July 25, 2018

Webinar Highlights: Are You Optimizing the Performance of Your Emergency Department?

When it comes to improving the performance of your department, engagement should be your top priority. Colleagues and hospital leaders need to be aligned and engaged to truly provide the best care and increase performance of your department. You must also have buy-in from key stakeholders to drive performance. I recently hosted a webinar along with Dan Smith, MD, FACEP, Senior Coach and Executive Medical Director of Studer Group, to discuss the importance of engagement and how it relates to department optimization.

Why Have an Engaged Team?

To optimize the emergency department, you must start with an engaged team. It is the culmination of commitment, contribution, and fulfillment. When your workforce is engaged, it results in:

  • Improved loyalty and patient experience
  • Increased market share
  • Decreased litigation
  • Improved provider recruitment and retention
  • Improved safety and quality outcomes
  • Improved measures on national metrics

As Dan says in his book titled Advance Your Emergency Department: Leading in a New Era, “Consistent collaboration is the ‘secret sauce’ that pulls the whole model together and differentiates a truly great ED from a good one.” According to Studer Group’s Straight A Leadership assessment of over 37,000 leader responses in 577 hospitals, higher workforce engagement directly results in high patient engagement.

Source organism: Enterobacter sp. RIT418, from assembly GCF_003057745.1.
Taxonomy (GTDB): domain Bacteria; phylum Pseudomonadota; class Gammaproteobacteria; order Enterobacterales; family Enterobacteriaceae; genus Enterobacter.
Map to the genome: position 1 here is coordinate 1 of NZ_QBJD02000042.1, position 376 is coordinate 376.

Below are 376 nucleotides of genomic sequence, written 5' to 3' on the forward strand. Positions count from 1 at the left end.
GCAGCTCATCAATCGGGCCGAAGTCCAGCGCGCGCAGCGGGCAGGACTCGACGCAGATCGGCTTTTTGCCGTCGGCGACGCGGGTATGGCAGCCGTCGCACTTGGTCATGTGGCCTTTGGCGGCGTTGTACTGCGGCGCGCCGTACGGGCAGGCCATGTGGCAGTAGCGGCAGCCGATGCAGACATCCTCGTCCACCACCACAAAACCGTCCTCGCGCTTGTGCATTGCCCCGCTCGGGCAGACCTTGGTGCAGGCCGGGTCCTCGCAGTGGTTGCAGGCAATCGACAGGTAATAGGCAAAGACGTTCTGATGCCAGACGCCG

How to Improve Team Engagement

There’s a corelation between better patient engagement and engaged physicians. So, how do you identify which colleagues are engaged? Try using the acronym I CARE.

  • Input and skills
  • Care quality
  • Appreciation
  • Responsiveness and feedback
  • Efficiency

There are numerous strategies to help promote engagement but one of the most consistent, high impact tactics for leaders is leader rounding on colleagues. By having a reoccurring interaction with your direct reporting clinicians, you can better understand them and what they need. When you are rounding, you should align questions to fit the desired outcomes of the organization and to build relationships with your colleagues. Ask questions around the following topics:

  • Concern and care
  • What is working well?
  • People to recognize
  • Systems to improve
  • Tools and equipment
  • Follow-up

Finally, be sure to recognize colleagues for their good work. While financial recognition can be one approach, don’t overlook the power of handwritten notes, as well as highlighting colleagues in newsletters or meetings. A small gesture can have just as big of an impact.